A football player. Very common story right J I played football in school and in university and also played pro in Peru. I was 22 and I was offered a 4 year scholarship to go to New Jersey in America to play football. So I went. After college, due to economic circumstances, I started working as a server in a restaurant in Washington DC. My best friend Jorge (or as we liked to call him – JL) had family in Washington so it was easy for us to go there. Jorge’s uncle, Marco took care of me and it was he who got Jorge and me a job at the restaurant he managed (now co-owns) called Idylwood Grill which served Mediterranean food with a French focus. While working at the restaurant, I caught the attention of kitchen, but I was making good money on the floor and I did well and moved up to being behind the bar. Uncle Marco noticed that I enjoyed what I was doing and he came and told me that he was going to do something for me – he said the restaurant I worked at was small – so he fired me. He told me I had to go to a bigger restaurant and get properly trained and if I needed money I could come back and work on my days off. After a few jobs, I landed a job at J. Gilberts which served steak and seafood in Virginia and I was a waiter there having the time of my life. One day the Chef came to me and asked if I spoke Spanish and I said yes. He then told me that one of his Chefs was down and he needed someone to be on the pass where I just need you to call the tickets and decorate the dishes and hand them over to the runners. It was not a busy day and so I did it and that is when I fell in love with the kitchen. I got a kitchen uniform that day and I felt so good wearing it and I said to myself – this is what I want to be – and I want to be better than the Chef. After that I started working a couple of kitchens in America. I was going to go to culinary school in Miami but my father told me of a big gastronomic boom in Peru. He told me that if I wanted to live in America and study that was ok but I needed to be a different chef, and he suggested I go to Cordon Bleu in Peru. So after nine years in America I went back to Peru to culinary school. I was not the youngest Chef in class but I had a lot of experience which helped.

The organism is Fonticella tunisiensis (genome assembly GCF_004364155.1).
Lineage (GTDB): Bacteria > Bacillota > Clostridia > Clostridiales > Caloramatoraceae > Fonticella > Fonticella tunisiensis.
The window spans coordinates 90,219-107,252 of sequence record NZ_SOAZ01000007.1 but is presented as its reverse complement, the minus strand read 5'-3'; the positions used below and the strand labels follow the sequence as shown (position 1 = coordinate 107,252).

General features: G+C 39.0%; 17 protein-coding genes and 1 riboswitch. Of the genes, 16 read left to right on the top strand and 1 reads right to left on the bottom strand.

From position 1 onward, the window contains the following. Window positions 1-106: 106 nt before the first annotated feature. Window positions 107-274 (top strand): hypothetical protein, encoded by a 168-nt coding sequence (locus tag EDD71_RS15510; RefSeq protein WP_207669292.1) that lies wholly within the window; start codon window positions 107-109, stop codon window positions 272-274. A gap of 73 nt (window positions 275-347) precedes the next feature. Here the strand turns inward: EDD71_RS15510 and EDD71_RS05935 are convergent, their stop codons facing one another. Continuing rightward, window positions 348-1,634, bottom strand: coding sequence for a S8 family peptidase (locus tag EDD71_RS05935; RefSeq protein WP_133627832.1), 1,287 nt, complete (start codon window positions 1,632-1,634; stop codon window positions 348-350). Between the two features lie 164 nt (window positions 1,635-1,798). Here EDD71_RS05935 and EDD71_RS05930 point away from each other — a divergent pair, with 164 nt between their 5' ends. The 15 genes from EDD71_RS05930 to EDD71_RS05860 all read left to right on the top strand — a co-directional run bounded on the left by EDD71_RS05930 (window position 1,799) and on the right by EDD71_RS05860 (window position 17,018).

Tell us a bit about your first steps into the culinary world.